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March 22nd, 1813 AD (search for this): chapter 14
from my hermitage, if Nature and the library spare me any time. To George S. Hillard. Convent of Palazzuola, July 26, 1839. dear Hillard,—In my last, dated from Rome, I mentioned that there was an American sculptor there, who needs and deserves more patronage than he has. I wish now to call your particular attention to his case, and through you to interest for him such of my friends as you choose to mention it to. He is Mr. Thomas Crawford, Thomas Crawford was born in New York, March 22, 1813, and died in London, Oct. 10, 1857. He visited Italy in 1835, and studied under Thorwaldsen at Rome. Among his chief works are the Orpheus (1840), in the Boston Athenaeum; the colossal equestrian statue of Washington at Richmond; the colossal statue of Liberty on the dome of the National Capitol; and the designs on the bronze doors of the Capitol, illustrating scenes in the history of the country. Among his statues are the Beethoven in the Music Hall, Boston, and the James Otis in the
ing St. John not to address his prayers to him but to God; and is now engaged on a bas-relief for Miss Gibbs, to be put in a church at Newport; also busts of Franklin, of Marquis Capponi, &c. I have seen a good deal of Powers. Hiram Powers, 1805-73. He was born in Vermont; removed to Cincinnati; went to Italy in 1837; exhibited his Eve in 1838; and soon after executed the Greek Slave. Tuckerman's Book of Artists, pp. 276-294. He is very pleasant and agreeable. His busts are truly remarkablinks the writer. On the road I read the Promessi Sposi. It is one of the finest romances, if not the finest, I have ever read in any language. Its homage to truth and virtue I admire. The Pope should remit Manzoni Alessandro Manzoni. 1784-1873. His rank is first among modern Italian writers. His eightieth birthday was celebrated with popular rejoicings, and his death was the occasion of a national tribute to his memory. ten thousand years through purgatory in consideration of Fra Crist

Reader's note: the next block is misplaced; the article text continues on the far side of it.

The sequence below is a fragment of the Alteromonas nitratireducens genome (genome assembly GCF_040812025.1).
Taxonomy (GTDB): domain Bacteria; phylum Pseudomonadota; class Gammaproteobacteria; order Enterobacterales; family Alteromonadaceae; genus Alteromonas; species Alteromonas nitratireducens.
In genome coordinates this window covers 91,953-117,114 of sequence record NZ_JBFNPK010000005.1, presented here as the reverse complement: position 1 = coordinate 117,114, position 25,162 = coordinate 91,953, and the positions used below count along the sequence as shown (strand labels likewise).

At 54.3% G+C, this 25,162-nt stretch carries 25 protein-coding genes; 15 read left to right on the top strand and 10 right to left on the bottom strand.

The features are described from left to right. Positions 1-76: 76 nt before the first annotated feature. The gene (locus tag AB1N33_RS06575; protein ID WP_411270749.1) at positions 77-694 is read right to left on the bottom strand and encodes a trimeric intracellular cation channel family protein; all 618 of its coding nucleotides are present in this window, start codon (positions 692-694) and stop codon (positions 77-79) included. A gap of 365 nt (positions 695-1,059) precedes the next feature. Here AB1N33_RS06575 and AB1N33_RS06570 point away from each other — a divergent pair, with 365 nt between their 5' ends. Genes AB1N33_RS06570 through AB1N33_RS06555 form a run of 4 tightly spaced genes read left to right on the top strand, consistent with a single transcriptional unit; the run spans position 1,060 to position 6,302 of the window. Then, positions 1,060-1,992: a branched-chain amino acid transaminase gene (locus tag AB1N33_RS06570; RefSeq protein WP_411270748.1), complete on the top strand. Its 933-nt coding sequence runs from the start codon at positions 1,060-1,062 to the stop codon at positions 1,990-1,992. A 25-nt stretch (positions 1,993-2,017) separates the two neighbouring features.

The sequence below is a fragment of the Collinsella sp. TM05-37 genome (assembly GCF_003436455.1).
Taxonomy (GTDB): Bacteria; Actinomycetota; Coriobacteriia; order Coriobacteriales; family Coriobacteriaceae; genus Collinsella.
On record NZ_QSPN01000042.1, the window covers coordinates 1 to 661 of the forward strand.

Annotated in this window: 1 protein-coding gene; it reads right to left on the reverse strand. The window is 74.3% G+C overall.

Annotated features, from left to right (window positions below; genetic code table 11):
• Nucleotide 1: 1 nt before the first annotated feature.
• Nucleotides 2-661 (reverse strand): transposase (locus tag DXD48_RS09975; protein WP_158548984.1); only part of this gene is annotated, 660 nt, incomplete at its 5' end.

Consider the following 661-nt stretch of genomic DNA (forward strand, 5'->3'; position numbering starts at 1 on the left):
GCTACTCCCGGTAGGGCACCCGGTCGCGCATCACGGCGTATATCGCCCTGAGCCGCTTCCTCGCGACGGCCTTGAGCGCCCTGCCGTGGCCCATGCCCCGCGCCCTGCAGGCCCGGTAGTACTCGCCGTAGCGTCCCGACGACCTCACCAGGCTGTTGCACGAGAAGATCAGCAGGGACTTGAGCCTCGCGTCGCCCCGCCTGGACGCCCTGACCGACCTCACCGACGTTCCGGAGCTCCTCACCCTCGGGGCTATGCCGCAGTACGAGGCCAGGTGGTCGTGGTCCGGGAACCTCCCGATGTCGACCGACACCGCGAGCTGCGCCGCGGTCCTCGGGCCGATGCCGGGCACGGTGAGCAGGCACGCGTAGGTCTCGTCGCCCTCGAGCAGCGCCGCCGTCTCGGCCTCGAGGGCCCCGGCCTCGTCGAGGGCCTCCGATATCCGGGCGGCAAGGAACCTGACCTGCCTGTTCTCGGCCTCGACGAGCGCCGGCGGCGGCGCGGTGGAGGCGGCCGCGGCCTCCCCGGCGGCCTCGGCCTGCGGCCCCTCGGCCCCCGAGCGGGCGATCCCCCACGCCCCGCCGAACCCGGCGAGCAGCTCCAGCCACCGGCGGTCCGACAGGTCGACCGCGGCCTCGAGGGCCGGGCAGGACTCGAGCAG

August 4th, 1839 AD (search for this): chapter 14
ldest brother. Remember me to Mrs. Greenleaf, and believe me Ever affectionately yours, Charles Sumner. P. S. Rome, July 28.—I have just received a long letter from my brother George, who has penetrated the interior of Russia, Tartary, Circassia, Bithynia, and is now going to the Holy Land. He has seen more of Russia, I doubt not, than any foreigner alive. He is the most remarkable person of his age I know. Pardon this from a brother. To William F. Frick, Baltimore. Rome, Aug. 4, 1839. my dear Frick, For the letter which Sumner wrote, on sailing for Europe, to his young friend, see ante, Vol. I. pp. 206-209.—Your kind letter, now a year old, gave me great pleasure; and I have been much gratified to hear, from another source, of your being fairly and honorably embarked in your profession. I am half disposed to regret that you did not find it agreeable and convenient to give a year at Cambridge to the quiet study of the books of your profession; but I doubt not t